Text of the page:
Mmm, maths

8. May, 2012

I went to a conference last week. It wasn't the first conference I've been to, but in some ways it was the first "real" one since the actual first was before I started the PhD, and neither of the ones before this was strictly relevant to my topic.

This was the 5th Young Set Theory Workshop, held at the CIRM, a conference centre in Luminy, near Marseille in the south of France. Since I study set theory, this was definitely a good start.

The surroundings of Marseille are pretty spectacular --- slanted rock strata form impressive, somewhat barren mountains with sparse coverings of scrub. I watched these slide past on the bus from the airport, and again on the bus from the train station, in a slight daze having got up at 4:30 in the morning, with only coach- and plane-sleep to supplement. Nonetheless it was suitably impressive.

Arriving at the conference with old tutor Andrew (whom I'd met at the bus stop, handily settling the question of which side of the road the bus went from) I found old friends David and Greg --- we'd graduated together with PhDs in set theory lined up, so we knew it wasn't "goodbye" and sure enough we'd made it this far.

The days that followed were a pleasant mix of mathematics and socialising. I find it very easy to get on with academics; whether it's that our thinking patterns are similar, their outlooks or something that smacks less of pseudo-science, there seem always to be good humour and a similar curiosity. The latter especially so in such a context when there are many strangers from different cultures.

I was glad that I had learned the rudiments of Forcing, since the majority of talks and lectures touched on the subject in some way. At times I felt pretty behind --- which is to be expected, although it can be disheartening when there are apparently intelligent questions from the audience indicating they have a clue what's going on. However by the end it was clear that, at least among the early PhD students, I was predictably in good company (and in fact several of us opted out of some of the later talks)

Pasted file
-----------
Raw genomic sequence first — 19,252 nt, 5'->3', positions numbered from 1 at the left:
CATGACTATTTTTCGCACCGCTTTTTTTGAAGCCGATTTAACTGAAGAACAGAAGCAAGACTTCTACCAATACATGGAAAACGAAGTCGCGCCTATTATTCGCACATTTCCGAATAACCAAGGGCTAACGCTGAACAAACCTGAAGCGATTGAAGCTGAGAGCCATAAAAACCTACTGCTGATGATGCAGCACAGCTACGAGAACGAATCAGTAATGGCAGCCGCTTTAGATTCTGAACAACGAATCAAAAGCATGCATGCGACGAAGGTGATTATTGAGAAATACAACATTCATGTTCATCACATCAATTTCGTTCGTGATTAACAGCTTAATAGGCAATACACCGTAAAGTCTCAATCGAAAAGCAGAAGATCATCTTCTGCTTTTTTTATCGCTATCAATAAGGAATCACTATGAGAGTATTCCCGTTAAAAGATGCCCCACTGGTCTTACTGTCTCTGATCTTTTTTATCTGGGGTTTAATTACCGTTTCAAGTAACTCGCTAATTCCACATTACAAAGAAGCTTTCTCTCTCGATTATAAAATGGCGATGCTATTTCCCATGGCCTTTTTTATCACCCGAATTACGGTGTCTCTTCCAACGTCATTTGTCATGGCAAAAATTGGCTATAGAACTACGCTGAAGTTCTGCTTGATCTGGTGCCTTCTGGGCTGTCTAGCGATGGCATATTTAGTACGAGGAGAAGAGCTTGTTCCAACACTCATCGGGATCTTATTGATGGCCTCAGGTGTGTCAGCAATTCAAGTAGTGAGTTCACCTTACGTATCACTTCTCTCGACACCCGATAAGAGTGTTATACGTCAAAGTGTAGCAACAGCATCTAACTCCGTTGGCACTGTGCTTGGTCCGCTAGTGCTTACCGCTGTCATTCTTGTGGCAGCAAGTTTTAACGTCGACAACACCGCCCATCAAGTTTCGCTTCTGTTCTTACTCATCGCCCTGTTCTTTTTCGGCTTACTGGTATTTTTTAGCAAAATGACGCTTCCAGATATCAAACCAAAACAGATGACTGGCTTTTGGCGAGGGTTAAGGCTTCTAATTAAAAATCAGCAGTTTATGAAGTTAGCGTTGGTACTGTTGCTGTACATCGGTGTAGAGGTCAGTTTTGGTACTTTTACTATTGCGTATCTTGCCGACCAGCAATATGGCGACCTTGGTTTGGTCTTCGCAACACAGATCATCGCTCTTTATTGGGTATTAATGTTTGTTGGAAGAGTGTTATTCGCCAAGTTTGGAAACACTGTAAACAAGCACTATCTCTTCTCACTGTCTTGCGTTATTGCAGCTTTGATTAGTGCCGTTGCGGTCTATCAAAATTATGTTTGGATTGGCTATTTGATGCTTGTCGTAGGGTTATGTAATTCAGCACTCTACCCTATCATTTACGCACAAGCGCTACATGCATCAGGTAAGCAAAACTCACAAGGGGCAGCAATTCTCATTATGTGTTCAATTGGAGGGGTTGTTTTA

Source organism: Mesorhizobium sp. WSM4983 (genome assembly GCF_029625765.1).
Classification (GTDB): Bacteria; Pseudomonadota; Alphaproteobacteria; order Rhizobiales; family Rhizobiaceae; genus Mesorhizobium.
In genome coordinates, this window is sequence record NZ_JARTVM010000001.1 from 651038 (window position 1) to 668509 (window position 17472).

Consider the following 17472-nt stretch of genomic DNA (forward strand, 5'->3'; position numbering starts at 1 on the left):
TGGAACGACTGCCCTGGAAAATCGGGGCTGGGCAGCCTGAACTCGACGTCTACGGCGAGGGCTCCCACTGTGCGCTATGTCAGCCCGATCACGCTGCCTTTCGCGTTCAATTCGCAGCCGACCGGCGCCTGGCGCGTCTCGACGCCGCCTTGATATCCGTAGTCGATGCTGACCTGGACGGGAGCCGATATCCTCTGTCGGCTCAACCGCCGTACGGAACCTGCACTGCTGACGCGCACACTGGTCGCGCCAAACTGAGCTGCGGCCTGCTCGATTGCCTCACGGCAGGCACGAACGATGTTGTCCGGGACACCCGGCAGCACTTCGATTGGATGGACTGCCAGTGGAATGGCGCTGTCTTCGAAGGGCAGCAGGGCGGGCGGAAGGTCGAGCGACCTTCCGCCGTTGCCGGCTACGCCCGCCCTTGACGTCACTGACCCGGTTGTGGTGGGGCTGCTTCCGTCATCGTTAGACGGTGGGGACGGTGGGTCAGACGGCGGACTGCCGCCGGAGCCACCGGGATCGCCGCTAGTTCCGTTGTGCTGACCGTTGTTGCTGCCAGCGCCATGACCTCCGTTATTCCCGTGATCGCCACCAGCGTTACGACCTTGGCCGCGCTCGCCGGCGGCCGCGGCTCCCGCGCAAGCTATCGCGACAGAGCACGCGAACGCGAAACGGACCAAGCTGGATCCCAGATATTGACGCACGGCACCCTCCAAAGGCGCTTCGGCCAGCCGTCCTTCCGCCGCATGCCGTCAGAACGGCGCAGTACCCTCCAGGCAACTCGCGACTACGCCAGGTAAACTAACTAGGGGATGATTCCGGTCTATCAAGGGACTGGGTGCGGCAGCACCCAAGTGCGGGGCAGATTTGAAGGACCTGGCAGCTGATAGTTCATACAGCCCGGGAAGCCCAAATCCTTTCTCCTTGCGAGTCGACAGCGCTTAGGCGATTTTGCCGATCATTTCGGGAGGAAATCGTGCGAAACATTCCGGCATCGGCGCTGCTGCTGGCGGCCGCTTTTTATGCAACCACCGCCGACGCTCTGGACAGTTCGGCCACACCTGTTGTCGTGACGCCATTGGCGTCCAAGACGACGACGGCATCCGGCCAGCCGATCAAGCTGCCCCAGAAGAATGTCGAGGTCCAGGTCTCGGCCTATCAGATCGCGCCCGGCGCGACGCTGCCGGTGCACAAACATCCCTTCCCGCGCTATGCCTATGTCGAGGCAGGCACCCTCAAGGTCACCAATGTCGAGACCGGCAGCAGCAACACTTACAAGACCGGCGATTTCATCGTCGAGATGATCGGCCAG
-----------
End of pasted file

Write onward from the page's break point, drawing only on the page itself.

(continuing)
Itay Neeman's lecture series was specifically on Proper Forcing --- a technique I hadn't even heard of, but were actually quite understandable. The reason for this is that he actually covered only the basics; this was described as

It was as if, in the first lecture, he showed this beautiful, pristine, vinyl record, just lifting it from the dust jacket. But then he spent the next three lectures building a record player, only playing a tiny snatch of it in the last few minutes and saying "oh, you can come and listen to it at my house!"

So he obviously was left wanting more of the advanced stuff!

Anyways there were also a few talks quite directly related to my work, which is pretty much a first. Likewise it's amazing to be able to talk about my research without simplifying everything; there's a broad spectrum from "lay person" through "general mathematician" to "pure mathematician", "set theorist" and finally "someone who understands what I'm talking about". Even within the conference most people don't understand all the background to a particular person's research.

The social aspect is of course not to be ignored. We all spent long evenings telling jokes and discussing the fine distinctions between British and American English (we call it a "table tennis bat", they call it a "ping pong paddle"!) drinking slightly overpriced French wine. There was also a vending machine that dispensed beer, which was a bit disturbing...

There was a Greek who knew about as much Monty Python as I do, a Canadian who taught us Magic: The Gathering, a Finn who was as serious as the stereotype and who told disturbing jokes and everyone else besides. In the discussion blocks one was free to find someone to talk maths with or chat about this and that. One afternoon we walked out over the hill down to the "calanque" or inlet to paddle in the Mediterranean. (There was also a more intrepid group which hiked up the mountain --- I was not feeling up for this, clearly the right decision in the end as I didn't have nearly enough water and got sunburnt on the shorter walk.) Here I caught up with Greg, who, it turns out, is in a similar situation to me; we both procrastinate too much but have proved one or two rather trivial results that nonetheless serve to boost ones confidence.

On other occasions I told someone who knew about Determinacy what I was doing, and he suggested some interesting things that might be useful in the future. Another time I looked at a generalisation of stationary sets with my supervisor's other student. One other time I told David and Greg how MOBA games like LoL and DotA work.

Before long it was time to return home. For the second time I brought my terrible French to bear to tell the staff that I didn't need lunch on Friday (the first was to check I was boarding the correct train; I was. In fact I was surprised by how much French I remembered, although I certainly forgot almost all of it) and was away at 11AM. 13 hours of travelling later and I was home by 11PM, UK time. Protip: Marseille terminal MP2 is a dive and a sandwich/drink combo costs €7 --- altogether an unpleasant place for your flight to be delayed an hour. Not that being stuck at passport control for nearly an hour at Stansted is much better, especially when you can't even see the passport desks.